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Computer system support for data analysis


Greenfeld, Norton Robert (1972) Computer system support for data analysis. Dissertation (Ph.D.), California Institute of Technology. doi:10.7907/XGAM-XB93.


This thesis is an investigation into the nature of data analysis and computer software systems which support this activity.

The first chapter develops the notion of data analysis as an experimental science which has two major components: data-gathering and theory-building. The basic role of language in determining the meaningfulness of theory is stressed, and the informativeness of a language and data base pair is studied. The static and dynamic aspects of data analysis are then considered from this conceptual vantage point. The second chapter surveys the available types of computer systems which may be useful for data analysis. Particular attention is paid to the questions raised in the first chapter about the language restrictions imposed by the computer system and its dynamic properties.

The third chapter discusses the REL data analysis system, which was designed to satisfy the needs of the data analyzer in an operational relational data system. The major limitation on the use of such systems is the amount of access to data stored on a relatively slow secondary memory. This problem of the paging of data is investigated and two classes of data structure representations are found, each of which has desirable paging characteristics for certain types of queries. One representation is used by most of the generalized data base management systems in existence today, but the other is clearly preferred in the data analysis environment, as conceptualized in Chapter I.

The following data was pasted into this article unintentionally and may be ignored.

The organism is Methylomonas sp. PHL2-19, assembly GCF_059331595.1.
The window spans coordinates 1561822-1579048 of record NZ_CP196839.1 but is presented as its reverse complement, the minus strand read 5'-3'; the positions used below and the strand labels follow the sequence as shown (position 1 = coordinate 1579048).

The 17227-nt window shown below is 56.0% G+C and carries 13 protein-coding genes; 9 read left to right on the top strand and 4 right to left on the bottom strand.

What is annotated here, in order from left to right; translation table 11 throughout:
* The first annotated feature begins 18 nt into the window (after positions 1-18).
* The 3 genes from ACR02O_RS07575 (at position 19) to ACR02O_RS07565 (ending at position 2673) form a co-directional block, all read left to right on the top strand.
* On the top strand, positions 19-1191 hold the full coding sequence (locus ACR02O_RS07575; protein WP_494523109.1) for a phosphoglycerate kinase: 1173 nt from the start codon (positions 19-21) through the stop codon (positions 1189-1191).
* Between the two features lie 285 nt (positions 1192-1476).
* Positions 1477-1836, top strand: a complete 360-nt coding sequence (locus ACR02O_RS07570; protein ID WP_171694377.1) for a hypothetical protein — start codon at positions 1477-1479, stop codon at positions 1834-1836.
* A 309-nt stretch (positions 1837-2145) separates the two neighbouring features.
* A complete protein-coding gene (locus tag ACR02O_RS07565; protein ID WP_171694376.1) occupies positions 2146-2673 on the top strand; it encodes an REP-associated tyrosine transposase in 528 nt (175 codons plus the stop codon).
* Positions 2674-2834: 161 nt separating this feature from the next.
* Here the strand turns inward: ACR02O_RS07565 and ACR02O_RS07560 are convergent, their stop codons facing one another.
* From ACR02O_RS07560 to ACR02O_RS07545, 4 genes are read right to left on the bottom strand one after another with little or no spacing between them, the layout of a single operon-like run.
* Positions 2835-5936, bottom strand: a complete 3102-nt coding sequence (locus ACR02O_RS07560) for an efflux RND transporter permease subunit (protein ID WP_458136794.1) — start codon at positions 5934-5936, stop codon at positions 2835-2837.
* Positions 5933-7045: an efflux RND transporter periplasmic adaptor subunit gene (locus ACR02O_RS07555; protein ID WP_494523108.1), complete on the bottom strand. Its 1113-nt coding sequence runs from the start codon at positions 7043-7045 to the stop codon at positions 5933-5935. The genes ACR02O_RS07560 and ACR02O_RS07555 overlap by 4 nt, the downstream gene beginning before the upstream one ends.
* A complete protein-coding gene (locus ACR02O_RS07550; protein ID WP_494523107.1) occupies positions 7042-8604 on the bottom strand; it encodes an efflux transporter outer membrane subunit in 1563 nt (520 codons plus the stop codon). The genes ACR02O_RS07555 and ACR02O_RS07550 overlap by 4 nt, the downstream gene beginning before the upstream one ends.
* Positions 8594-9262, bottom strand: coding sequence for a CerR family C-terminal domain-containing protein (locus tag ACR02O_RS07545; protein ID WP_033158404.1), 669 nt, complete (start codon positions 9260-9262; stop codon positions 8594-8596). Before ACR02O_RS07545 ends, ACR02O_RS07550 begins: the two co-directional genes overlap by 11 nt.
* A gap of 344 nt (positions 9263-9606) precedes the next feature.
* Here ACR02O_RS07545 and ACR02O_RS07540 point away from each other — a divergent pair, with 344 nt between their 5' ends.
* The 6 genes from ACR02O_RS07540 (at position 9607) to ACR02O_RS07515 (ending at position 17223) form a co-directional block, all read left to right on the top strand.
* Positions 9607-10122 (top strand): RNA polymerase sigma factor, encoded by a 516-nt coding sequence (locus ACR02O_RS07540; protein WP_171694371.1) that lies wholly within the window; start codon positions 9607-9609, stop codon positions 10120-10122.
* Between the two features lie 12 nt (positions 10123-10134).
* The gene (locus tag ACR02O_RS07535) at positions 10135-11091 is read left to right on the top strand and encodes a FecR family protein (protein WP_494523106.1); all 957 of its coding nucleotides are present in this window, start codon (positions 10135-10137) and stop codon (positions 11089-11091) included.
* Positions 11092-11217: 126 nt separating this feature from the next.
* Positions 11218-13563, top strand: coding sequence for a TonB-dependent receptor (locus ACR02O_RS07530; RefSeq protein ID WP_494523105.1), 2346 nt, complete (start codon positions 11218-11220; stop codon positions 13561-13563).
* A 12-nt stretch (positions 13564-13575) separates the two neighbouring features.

This data representation has strong implications for a fundamental process of data analysis -- the quantification of variables. Since quantification is one of the few means of summarizing and abstracting, data analysis systems are under strong pressure to facilitate the process. Two implementations of quantification are studied: one analagous to the form of the lower predicate calculus and another more closely attuned to the data representation. A comparison of these indicates that the use of the "label class" method results in orders of magnitude improvement over the lower predicate calculus technique.

Item Type:Thesis (Dissertation (Ph.D.))
Subject Keywords:Engineering
Degree Grantor:California Institute of Technology
Division:Engineering and Applied Science
Major Option:Engineering and Applied Science
Thesis Availability:Public (worldwide access)
Research Advisor(s):
  • Thompson, Frederick B.
Thesis Committee:
  • Unknown, Unknown
Defense Date:6 March 1972
Record Number:CaltechTHESIS:04112016-081827399
Persistent URL:
Default Usage Policy:No commercial reproduction, distribution, display or performance rights in this work are provided.
ID Code:9667
Deposited On:11 Apr 2016 15:57
Last Modified:09 Nov 2022 19:20

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